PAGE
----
The Westbrook School District in Maine recently won a $26,000 No Kid Hungry grant that must be used both to fund remote school lunch meals during the pandemic and also to promote cultural diversity in the food it serves. That’s perfectly fine with Mary Emerson, school nutrition director for the district, because she has wanted to diversify her menus to better appeal to an increasingly multi-cultural student body which has up to a quarter of the total enrollment being from immigrant families, especially the Middle East and Africa, while also adding some more attractive choices for native-born students.
To that end, the district hired consultant chef Samantha Cowens-Gasbarro, who has worked with schools on a national level to create healthier but still kid-friendly—and economical—school lunch menus, to develop culturally based recipes that meet school nutrition guidelines, and train staff to make them.
Progress has been slow but steady, and a recent disaster ironically gave the program an avenue to do some testing with a small but representative population.
“Our high school had a fire on July 25 in an art room, and the sprinklers did a lot of water damage, so the school is on all-remote learning now,” Emerson explains. “We have 57 students out of the 650-700 we normally have who we are feeding at the community center, and we are using them to sample some of the things we are making.”
Early efforts have concentrated on developing and producing rice-based dishes.
“We focused on that because rice is such a staple food in so many cultures, and I also wanted to incorporate some of the Plant Forward principles that focus on more ethnic choices using fresh vegetables and whole grains,” Emerson says. Plant Forward Kitchen is an initiative of the Culinary Institute of America that seeks to promote healthful, sustainable, culturally diverse dining.
Early successes along these lines have included a yellow rice made with turmeric that serves as a base for several dishes, and a Middle Eastern one called Timman Jizar that is rice cooked with carrots, tomato and cinnamon.
The program has also had some area chefs in to give lessons and these have produced some interesting insights, Emerson offers. For example, “one of the things we’ve always done is that if you are going to serve something pureed, cook everything first and then you take your immersion blender and puree it. But this chef [Khadija Ahmed, who owns a local African-themed specialty grocery] put everything into the blender first, layering the softest things on the bottom, and then pureed it all while it’s raw, then cooked it, which she says gives it a more even cooking.”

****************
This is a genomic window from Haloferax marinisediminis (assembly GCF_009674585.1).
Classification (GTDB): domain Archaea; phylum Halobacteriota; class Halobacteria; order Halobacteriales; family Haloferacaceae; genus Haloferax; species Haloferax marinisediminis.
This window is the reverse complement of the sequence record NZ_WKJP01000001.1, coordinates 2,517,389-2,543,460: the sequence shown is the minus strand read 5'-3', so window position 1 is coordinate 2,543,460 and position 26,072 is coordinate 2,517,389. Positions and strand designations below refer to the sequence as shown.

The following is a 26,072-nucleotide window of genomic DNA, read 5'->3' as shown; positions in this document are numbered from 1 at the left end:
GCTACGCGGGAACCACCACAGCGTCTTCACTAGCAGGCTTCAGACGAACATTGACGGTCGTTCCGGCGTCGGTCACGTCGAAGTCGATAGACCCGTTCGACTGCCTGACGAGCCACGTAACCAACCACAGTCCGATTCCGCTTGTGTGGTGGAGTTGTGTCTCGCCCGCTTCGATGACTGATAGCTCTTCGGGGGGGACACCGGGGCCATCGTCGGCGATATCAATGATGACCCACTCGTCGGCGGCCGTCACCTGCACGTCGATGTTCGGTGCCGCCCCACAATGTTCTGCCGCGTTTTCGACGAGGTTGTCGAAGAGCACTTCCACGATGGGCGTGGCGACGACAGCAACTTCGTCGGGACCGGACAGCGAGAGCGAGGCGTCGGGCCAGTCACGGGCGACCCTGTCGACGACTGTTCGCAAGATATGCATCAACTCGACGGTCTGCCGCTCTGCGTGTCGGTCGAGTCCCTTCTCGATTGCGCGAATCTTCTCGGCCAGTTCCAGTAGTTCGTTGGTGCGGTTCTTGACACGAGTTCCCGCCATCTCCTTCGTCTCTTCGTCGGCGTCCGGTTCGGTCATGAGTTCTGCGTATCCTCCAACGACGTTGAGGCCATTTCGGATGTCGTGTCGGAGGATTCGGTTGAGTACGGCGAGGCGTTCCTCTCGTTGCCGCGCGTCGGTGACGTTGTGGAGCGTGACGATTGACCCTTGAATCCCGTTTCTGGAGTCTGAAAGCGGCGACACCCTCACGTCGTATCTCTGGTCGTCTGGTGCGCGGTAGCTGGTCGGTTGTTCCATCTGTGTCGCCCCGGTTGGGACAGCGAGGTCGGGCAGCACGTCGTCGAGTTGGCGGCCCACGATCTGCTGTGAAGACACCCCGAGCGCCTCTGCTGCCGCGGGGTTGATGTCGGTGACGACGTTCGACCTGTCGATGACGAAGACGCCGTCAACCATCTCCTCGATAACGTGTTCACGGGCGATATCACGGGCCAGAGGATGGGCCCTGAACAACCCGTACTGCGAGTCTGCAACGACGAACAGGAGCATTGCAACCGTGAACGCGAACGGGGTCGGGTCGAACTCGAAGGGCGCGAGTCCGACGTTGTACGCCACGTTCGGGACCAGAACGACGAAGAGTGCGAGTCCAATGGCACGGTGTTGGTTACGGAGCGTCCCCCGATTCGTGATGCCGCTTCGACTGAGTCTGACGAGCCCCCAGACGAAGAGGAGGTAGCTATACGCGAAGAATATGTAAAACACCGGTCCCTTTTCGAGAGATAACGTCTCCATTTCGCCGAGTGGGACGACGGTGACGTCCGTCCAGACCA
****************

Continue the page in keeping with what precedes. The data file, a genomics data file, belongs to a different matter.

Another lesson Ahmed offered about African cuisine involved fufu, which is made from flour and water and which kids use to scoop up stews and various purees with their hands.
Emerson hopes the high school will be ready to receive in-person students again by early December, and that it would also be able to return to some form of traditional meal service. Last year, the program was confined to boxed meals because restrictions forced time-constrained meal periods on students, so service had to be quick and safe.
“We’re hoping that this year we can actually use our servery and our serving stations, so we can start our cycle menu with some of these [ethnic} dishes,” Emerson says. She says the schedule will probably begin with a monthly addition to the menu and perhaps expand from there based on response.
That’s at the high school. The middle school has to remain with boxed meals because some of its cafeteria space has been converted to classrooms, “so I don’t anticipate starting there until next year,” she says.
The elementary schools may get some of the ethnic dishes down the line as well but right now each day’s regular menu is supplemented with a second typically vegetarian bento meal choice such as hummus with vegetables.
“It’s been a slow progression [introducing the new ethnic dishes], but I really feel I’m getting there,” Emerson says. “I want to make sure we do it right, so I didn’t want to go too fast.”